The chequered career of Jamey Johnson has been recounted many times by now. He started out with the sentimental hit single ‘The Dollar’ on BNA in 2006. The solid album of the same title (produced by the estimable Buddy Cannon) was a fine and under-rated record (with some flaws), but the label made a catastrophic choice of follow-up single, the stupid ‘Rebelicious’ (along the same lines as the worst song Jamey has ever been involved in writing, Trace Adkins’s horrible hit ‘Honky Tonk Badonkadonk’). When this failed to chart at all, Jamey was dropped by the label, coinciding with the failure of his marriage, and he descended into a spiral of despair. The artistic legacy of this time was the body of songs which make up the magisterial That Lonesome Song and provided an unlikely comeback for Jamey.
The bad times inspired Jamey’s songwriting to take a new, devastatingly honest, turn. He was getting a number of cuts by other artists, ranging from the aforementioned ‘Honky Tonk Badonkadonk’ to George Strait’s hit ‘Give it Away’. He recorded the bulk of That Lonesome Song on his own, with his band, the Kent Hardly Playboys, credited as producers, and released it himself digitally in 2007. Mercury Records’ Luke Lewis knew a good thing when he heard it, and signed Jamey to a new deal the following year, re-releasing That Lonesome Song with a couple of track changes.
Jamey was responsible for writing a dozen of the fourteen songs, the quality of which is consistently high. Jamey’s voice does not have the greatest range, but his rough-edged voice is capable of conveying real emotional depth, as he does to devastating effect on most of the songs here. The overall effect is of a man baring his soul to the world.
The moving ‘In Color’ became Jamey’s most successful single, peaking at #9 in January 2009, and winning various nominations as Song or Single of the Year. Beautifully constructed by Jamey with his co-writers, James Otto and Lee Thomas Miller, it was originally pitched to Trace Adkins, who generously relinquished it when Jamey signed his new deal. The deeply affecting story frames an old man’s recollections by having him showing old black and white photographs to his grandson, showing his childhood struggles in the Depression, the terrors of war service, and finally the happy memories of a wedding day, telling the boy how much more intense each experience was in real life:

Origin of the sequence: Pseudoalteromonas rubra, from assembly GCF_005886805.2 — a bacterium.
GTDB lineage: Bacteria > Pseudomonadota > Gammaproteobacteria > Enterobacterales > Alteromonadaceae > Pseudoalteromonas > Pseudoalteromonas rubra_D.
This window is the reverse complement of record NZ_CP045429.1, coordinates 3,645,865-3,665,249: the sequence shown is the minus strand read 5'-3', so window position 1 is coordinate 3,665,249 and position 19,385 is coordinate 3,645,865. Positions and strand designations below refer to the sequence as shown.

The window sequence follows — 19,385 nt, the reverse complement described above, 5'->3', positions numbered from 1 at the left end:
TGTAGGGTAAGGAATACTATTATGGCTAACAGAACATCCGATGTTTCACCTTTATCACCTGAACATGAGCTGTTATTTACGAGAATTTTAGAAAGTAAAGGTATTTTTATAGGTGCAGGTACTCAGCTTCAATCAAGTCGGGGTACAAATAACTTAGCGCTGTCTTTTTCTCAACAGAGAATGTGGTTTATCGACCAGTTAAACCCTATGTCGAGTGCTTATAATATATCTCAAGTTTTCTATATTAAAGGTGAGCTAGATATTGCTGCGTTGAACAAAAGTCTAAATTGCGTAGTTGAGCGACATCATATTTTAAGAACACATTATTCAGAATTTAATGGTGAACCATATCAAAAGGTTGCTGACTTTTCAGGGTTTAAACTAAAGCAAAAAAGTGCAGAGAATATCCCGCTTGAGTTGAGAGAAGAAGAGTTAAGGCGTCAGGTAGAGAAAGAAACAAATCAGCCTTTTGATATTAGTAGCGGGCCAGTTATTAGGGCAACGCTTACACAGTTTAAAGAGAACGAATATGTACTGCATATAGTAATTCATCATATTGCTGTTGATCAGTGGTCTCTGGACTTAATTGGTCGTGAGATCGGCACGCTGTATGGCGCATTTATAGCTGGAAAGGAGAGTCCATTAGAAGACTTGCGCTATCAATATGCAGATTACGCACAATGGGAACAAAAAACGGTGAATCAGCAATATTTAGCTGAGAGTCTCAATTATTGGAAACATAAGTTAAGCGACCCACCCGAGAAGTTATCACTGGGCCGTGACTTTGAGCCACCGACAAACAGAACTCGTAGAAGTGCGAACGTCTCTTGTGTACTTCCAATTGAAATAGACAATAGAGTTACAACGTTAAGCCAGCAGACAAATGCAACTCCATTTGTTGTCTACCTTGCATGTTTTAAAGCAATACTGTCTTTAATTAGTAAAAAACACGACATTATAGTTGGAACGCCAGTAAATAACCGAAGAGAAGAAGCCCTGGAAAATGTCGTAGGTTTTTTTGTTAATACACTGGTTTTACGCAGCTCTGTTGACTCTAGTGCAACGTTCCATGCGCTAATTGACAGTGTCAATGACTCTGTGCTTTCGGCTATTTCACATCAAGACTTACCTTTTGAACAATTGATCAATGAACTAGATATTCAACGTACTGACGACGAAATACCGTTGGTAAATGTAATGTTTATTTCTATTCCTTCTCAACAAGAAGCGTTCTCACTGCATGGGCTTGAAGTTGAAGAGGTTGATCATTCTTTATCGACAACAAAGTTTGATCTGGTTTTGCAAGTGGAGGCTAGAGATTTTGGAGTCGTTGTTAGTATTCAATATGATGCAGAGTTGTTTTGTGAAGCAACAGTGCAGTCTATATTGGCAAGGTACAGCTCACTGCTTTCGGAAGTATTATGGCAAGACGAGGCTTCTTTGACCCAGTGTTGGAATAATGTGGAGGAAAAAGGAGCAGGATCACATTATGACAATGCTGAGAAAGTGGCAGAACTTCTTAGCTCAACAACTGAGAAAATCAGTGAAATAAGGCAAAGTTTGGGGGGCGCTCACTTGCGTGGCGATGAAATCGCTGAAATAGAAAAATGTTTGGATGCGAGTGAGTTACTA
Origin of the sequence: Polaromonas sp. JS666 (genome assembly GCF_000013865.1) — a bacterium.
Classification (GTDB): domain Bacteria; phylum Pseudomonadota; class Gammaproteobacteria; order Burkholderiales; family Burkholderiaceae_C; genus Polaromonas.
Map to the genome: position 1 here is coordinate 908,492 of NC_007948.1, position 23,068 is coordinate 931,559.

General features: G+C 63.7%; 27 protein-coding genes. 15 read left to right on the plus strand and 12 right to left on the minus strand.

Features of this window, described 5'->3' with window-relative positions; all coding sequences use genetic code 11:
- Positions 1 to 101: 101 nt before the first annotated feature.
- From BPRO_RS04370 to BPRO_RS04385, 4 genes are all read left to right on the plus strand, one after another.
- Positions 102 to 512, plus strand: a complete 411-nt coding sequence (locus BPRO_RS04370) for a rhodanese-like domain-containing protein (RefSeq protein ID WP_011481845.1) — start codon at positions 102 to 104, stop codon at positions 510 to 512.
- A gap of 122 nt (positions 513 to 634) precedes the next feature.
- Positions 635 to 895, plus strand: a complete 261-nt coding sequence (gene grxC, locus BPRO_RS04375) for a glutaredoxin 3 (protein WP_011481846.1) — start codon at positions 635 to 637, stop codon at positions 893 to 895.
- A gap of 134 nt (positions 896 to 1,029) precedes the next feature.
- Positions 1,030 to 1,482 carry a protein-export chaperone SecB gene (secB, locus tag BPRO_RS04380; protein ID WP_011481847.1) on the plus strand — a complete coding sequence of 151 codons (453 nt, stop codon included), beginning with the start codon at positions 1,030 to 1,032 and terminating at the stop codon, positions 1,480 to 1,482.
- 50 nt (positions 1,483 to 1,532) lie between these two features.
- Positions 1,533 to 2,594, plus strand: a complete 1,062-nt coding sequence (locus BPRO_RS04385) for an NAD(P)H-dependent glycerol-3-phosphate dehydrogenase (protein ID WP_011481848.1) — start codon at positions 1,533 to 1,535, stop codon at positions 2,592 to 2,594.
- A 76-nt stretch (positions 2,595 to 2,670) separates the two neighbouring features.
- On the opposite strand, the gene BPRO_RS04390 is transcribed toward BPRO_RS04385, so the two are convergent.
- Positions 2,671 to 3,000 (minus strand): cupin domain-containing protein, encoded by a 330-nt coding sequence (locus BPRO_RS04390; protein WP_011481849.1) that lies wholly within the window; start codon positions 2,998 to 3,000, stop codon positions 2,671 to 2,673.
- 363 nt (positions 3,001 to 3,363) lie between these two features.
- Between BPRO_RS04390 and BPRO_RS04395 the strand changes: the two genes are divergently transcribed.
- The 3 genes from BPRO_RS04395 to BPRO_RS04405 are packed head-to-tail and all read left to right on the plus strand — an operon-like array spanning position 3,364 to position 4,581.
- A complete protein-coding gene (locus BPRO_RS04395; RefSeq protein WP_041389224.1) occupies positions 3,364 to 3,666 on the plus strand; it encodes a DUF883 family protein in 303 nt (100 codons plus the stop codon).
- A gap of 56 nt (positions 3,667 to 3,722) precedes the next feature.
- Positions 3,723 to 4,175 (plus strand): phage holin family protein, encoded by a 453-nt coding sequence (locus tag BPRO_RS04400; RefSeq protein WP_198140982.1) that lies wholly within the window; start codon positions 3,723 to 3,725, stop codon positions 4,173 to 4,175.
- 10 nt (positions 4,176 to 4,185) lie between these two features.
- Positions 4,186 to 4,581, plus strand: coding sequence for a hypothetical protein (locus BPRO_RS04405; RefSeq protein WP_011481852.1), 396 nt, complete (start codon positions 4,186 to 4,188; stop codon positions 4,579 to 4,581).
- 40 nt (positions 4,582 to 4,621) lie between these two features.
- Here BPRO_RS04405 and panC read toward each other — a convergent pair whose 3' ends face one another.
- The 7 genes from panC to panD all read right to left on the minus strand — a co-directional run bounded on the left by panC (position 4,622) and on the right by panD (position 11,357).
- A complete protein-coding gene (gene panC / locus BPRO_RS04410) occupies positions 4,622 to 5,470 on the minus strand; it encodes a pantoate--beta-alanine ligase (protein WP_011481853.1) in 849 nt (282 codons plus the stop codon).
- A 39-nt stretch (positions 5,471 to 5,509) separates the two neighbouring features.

And if it looks like we were scared to death
Like a couple of kids trying to save each other
You should’ve seen it in color
The emotional force of the song is gradually built up through the three stories. Radio-only listeners may have got a somewhat misleading impression of Jamey as an artist, based on this and ‘The Dollar’.
If the album has a fault, it lies for me in the sometimes self-indulgent snippets of talk and laughter between some of the tracks. It opens with the least objectionable of these, a slightly contrived introduction which purports to reveal Jamey released from prison, leading both literally and thematically into the outstanding ‘High Cost Of Living’, which he wrote with James Slater. While it was not directly autobiographical, the emotional underpinning of the story recounted here was undoubtedly inspired by Jamey’s descent following the loss of his original record deal and the failure of his marriage. Dark and uncompromising, this frank confession of addiction, sin and loss, and the hard price the protagonist ends up paying as he comes to realize,
The high cost of living ain’t nothing like the cost of living high
is extraordinarily intense, and one of the finest songs written in the past decade. With its reference to exchanging his home and wife “for cocaine and a whore”, this was always a risky choice as a single given the increasingly family-friendly nature of country radio, and although it charted briefly, it peaked at #34.
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